Shocks, Tire Rotations and Alignments

Suspension and Steering Systems

steering Shocks, Tire Rotations and Alignments

The primary function of your cars suspension and steering systems is to allow the wheels to move independently of the car, while keeping it "suspended" and stable. Any play or uncontrolled motion in these systems results in a deterioration of handling and accelerated tire wear. Vehicle alignment is closely tied to the condition of the suspension and steering systems.

Steering Systems

Worn or loose components affect the ability to control the toe angle, and may result in a loss of directional stability and accelerated tire wear.

The main components of a Conventional system are:

1. Steering Gear Box
2. Center Link
3. Pitman Arm
4. Idler Arm
5. Tie Rods

The main components of a Rack and Pinion steering system are:

6. Rack and Pinion Assembly
7. Bellows Boots
8. Tie Rods

Suspension System

Worn or loose components affect the suspension systems ability to control motion and alignment angles, resulting in a deterioration of vehicle handling and stability, and accelerated tire wear. The main components of the suspension system are:

9. Control Arms
10. Ball Joints
11. Springs (Coil or Leaf)
12. Shock Absorbers
13. Struts

Tires & Wheels: Tire Rotation

tire rotation Shocks, Tire Rotations and Alignments

Description: Tire rotation refers to the regular practice of switching the position of each tire on the car.

Purpose: Tire rotation helps to equalize tread wear and is critical to gain the maximum life from your tire investment.

Maintenance Tips/Suggestions: Refer to your owner's manual for the recommended rotation interval and pattern; generally a rotation interval of 6,000 miles is recommended. The rotation pattern varies with different makes and models, which shows the tire locations during rotation. Some vehicles have different size tires on the front and back or directional tires. This limits the locations that a tire may take on the vehicle. When in doubt, check the owner's manual or consult a professional technician for guidance. Tire rotation time also offers a good opportunity to have the tires and wheels balanced. It's another step you can take to maximize your tire investment.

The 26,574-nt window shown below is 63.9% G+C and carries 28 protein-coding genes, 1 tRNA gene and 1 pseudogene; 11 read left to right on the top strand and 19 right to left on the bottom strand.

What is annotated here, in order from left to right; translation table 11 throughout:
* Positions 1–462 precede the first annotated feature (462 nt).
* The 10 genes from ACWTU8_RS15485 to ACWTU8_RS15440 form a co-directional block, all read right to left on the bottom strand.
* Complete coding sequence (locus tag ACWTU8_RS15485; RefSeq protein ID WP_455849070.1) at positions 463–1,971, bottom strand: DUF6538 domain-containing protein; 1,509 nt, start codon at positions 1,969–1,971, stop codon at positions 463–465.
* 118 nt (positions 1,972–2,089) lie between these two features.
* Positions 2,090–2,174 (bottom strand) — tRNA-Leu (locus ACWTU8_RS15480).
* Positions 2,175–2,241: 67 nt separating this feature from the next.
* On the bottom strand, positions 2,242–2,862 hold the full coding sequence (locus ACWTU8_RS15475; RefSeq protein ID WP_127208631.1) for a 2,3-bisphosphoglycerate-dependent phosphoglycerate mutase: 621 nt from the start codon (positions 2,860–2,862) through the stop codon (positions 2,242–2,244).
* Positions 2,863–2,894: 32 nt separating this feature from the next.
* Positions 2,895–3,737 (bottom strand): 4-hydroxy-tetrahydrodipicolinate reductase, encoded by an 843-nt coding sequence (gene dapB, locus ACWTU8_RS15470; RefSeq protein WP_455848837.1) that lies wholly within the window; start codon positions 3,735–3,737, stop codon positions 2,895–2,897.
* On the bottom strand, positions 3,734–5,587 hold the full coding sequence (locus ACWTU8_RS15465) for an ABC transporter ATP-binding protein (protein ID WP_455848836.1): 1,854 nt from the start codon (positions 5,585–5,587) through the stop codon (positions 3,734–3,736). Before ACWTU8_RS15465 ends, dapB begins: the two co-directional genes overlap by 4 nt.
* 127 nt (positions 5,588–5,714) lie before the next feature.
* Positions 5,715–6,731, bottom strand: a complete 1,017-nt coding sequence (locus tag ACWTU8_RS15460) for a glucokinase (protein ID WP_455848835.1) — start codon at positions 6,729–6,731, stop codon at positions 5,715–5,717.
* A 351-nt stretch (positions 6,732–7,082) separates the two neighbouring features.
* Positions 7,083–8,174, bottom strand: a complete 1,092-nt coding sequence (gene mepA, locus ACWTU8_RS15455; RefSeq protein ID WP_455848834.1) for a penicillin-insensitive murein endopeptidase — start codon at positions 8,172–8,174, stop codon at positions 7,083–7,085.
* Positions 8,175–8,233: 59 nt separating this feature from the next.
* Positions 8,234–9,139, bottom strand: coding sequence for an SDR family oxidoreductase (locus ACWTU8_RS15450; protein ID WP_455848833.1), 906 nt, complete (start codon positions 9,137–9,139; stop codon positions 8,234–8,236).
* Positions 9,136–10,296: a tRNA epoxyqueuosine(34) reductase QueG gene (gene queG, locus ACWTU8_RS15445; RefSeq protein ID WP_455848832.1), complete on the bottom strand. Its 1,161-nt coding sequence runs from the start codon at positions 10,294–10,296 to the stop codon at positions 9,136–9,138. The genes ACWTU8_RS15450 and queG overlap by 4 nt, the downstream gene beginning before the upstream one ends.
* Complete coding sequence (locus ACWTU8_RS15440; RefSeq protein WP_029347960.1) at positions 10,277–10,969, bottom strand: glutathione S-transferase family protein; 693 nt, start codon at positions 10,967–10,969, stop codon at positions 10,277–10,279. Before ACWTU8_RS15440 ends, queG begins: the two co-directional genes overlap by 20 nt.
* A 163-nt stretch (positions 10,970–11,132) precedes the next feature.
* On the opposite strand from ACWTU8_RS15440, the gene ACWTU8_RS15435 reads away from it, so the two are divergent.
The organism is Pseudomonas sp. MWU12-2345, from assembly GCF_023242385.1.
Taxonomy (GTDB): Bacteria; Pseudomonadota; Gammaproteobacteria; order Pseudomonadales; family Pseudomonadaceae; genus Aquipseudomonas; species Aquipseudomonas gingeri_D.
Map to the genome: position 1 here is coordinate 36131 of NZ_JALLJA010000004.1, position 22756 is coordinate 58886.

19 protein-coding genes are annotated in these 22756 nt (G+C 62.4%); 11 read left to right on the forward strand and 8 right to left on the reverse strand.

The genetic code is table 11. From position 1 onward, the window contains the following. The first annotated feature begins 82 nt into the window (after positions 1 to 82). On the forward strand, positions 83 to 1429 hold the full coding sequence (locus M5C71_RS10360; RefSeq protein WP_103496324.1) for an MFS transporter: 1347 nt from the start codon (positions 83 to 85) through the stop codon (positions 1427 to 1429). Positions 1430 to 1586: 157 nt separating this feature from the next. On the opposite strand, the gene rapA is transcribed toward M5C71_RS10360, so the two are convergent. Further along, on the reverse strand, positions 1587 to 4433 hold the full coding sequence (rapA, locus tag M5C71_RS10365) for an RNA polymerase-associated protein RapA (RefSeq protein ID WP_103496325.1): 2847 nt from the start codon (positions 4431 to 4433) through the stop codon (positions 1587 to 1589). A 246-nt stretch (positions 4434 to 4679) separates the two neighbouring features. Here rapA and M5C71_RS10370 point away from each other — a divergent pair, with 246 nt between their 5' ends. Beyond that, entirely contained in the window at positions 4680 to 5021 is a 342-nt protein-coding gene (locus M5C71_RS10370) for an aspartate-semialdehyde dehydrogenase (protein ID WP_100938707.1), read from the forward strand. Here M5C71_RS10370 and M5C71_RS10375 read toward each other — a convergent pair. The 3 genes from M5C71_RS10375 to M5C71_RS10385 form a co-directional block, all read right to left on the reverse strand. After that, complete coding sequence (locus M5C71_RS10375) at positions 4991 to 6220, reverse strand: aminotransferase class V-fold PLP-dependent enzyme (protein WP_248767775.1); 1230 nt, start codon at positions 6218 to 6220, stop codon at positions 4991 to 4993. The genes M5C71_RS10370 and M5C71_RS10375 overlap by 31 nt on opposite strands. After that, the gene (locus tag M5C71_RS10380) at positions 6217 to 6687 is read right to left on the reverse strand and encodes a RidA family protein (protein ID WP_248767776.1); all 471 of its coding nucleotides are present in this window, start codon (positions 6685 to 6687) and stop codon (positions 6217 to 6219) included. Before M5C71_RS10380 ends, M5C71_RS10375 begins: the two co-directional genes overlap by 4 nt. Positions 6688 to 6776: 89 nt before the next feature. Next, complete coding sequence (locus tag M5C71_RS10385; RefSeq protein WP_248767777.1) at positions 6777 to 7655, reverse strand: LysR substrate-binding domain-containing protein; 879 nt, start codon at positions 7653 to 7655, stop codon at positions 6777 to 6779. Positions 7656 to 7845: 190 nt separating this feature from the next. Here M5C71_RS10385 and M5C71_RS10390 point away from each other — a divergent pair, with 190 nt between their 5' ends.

Wheel Balance and Alignment

Wheel Alignment

Wheel alignment is the position of the wheels relative to your car. When properly aligned, the wheels point in the right direction. Without proper alignment, the wheels resist your steering commands, as well as each other. Alignment also affects gas mileage and tire wear. If your tires are pointed in different directions, they fight against each other and can cause tread wear.

Computerized alignment equipment is used to measure all alignment angles on today's cars. These include both adjustable and non-adjustable angles. (Non-adjustable angles require repair or replacement of the suspension component.) 

 

Wheel Balance

Often confused with wheel alignment, a properly balanced wheel is a beautiful, perfectly tuned wheel-tire combination. This is accomplished by placing measured lead weights on the opposite side of the "heavy spot"—the noticeable tread wear on your unbalanced tire.

How do I know if I need my wheels balanced?
Is your vehicle vibrating at certain speeds, say, between 50 and 70 mph? If so, chances are your wheel is out of balance. One section of your tire is heavier than the other because it's endured more exposure to the friction and heat of the road. Come in for prompt, professional service—most people are very satisfied with the difference such a simple and inexpensive procedure makes.

Look for these signs, and if you find either one, come see us:

  • Scalloped, erratic wear pattern on tires.
  • Vibration in steering wheel, seat, or floorboard at certain speeds.

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